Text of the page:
Foreign Bodies

Almost two years ago, I (finally) visited a chiropractor. “Good news,” he said. “Your back pain isn’t spinal. It’s muscular. You’re 25; WHY are you so tense?”

“Average citizens are advised to save water when the enormous agricultural industry consumes 70% of the world’s freshwater and wastes it on excessive irrigation and crops unsuitable for the environment.”

“So have you considered exercise?”

He wanted to see me twice a week. I would not go, because my copay was $60, and I was not going to pay that twice a week. I saw him twice more and disappeared, and when his office called, three times to get me back on track, I said my schedule had shifted to unpredictability.

“Your waist is very curved,” he’d remarked.

“Thanks.”

“That’s why you have back pain.”

“For… having a curved waist?”

“I’m going to align your hips.”

I suppose if I wanted, I could sleep on the floor; that always fixed it for about 24 hours, but truthfully I did not want to eye the underside of my bed. There’s a universe down there. The chiropractor had assigned excersizes, some of which were incidentally yoga positions, but I did not dedicate time to them either, anymore than I dedicated time to glazing myself in body oil every night in response to my incredibly dry skin.

“Look how glossy my hair is even though it’s dry,” I said.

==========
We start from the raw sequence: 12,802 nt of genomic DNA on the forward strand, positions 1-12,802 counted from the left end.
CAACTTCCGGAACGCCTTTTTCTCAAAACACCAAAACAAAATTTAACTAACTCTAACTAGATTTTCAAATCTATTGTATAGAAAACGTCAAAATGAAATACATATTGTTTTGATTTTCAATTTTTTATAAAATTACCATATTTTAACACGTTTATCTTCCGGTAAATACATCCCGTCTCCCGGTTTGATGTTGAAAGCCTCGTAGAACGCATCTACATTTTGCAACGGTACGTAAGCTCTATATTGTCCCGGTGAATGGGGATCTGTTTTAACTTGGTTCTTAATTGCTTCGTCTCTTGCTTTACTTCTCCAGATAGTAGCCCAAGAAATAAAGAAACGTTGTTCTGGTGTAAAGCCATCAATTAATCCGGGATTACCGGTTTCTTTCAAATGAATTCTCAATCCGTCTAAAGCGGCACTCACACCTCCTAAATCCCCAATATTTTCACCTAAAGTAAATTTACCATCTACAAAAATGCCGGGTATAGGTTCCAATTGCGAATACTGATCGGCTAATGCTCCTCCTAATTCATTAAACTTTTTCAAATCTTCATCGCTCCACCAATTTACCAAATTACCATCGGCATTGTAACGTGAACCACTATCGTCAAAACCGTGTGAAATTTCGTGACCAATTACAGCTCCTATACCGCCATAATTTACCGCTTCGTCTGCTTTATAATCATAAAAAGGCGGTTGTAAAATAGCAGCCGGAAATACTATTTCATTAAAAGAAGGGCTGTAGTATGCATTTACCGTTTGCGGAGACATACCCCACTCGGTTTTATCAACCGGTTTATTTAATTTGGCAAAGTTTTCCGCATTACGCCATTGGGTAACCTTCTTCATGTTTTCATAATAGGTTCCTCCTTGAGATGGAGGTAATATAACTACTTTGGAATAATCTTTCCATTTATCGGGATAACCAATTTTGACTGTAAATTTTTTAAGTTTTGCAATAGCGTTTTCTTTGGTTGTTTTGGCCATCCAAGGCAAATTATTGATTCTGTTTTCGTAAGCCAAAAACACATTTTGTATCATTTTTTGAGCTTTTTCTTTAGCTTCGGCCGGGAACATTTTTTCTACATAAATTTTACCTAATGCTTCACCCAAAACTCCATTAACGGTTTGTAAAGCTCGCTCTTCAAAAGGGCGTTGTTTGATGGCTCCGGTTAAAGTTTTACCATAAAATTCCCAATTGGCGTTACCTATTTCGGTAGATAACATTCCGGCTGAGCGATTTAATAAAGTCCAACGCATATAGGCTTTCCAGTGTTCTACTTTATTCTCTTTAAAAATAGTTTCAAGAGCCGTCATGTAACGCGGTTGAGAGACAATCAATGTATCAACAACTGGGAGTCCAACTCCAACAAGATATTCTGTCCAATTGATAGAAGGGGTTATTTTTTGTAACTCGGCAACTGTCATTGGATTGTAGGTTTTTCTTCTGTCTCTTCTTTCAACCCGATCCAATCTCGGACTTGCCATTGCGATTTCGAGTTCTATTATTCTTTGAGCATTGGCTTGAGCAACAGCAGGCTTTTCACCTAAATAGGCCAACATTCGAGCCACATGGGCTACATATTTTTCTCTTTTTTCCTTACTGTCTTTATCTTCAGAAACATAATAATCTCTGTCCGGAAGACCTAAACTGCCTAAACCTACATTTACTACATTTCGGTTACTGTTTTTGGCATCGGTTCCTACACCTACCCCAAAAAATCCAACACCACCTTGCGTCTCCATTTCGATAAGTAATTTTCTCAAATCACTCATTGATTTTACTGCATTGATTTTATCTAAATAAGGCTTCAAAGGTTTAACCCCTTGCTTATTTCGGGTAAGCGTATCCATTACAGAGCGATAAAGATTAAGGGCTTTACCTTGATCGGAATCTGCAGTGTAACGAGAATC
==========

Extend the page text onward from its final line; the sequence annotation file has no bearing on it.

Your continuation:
Nahida!” She grabbed my shoulders. “Nahida are you under the impression that just because you’re pretty you don’t have to take care of yourself?!”

“Y–Yes?”

She sank her face into my dashboard.

“Do you know how much work it is to massage oil into your whole body?” I demanded.

“Get someone to do it for you. I’ll volunteer.”

I laughed at this.

This amazement toward my body and its failings (I am being overdramatic of course) was still all before snagging my helix on a hairbrush. Behold my pierced cartilage:

And the culprit:

This incident was highly unlikely because of how infrequently I brushed my hair. My mother has many an instance of chasing me around the house attempting to comb my hair. (“How is it somehow always still in place?” a classmate had once complained.) So I am extra angry about this. As a result of the snagging, the uppermost piercing isn’t healing properly, even though the remaining three are very healthy. Around the top cartilage piercing, I have granulation tissue–the new connective tissue that should form at the base of the wound–forming around the earring. It is very baby soft. And it needs to be shrunk back down to staying inside the wound where it belongs. (“Did I comb my piercing inside out?” I speculated in amazement.) If saline soaks and tea tree oil fail to accomplish the task, the earring–and I can feel my heart breaking in my mouth as I think of this–will need to be taken out.

It was just once, I thought helplessly. I only snagged it once. (It was pretty bad though, the way the bristles had moved into the piercing and dug with the motion; I was not at all surprised that they had sort of turned it inside out.) My body was usually so good at healing itself.

“How’s the contracting vaginal muscle reflex every time a foreign body attempts penetration coming along?” a friend asked.

“I haven’t had time to work on that. I’ve been very busy. Did you know there’s a planet where it rains diamonds? Diamonds are so overpriced.”

It was a problem I could not bother think about. (Why was my body betraying me?)

“At least you’re 4-dimensional,” I said quietly into my knees.

5 thoughts on “Foreign Bodies

  1. Pingback: Heartbroken – the fatal feminist

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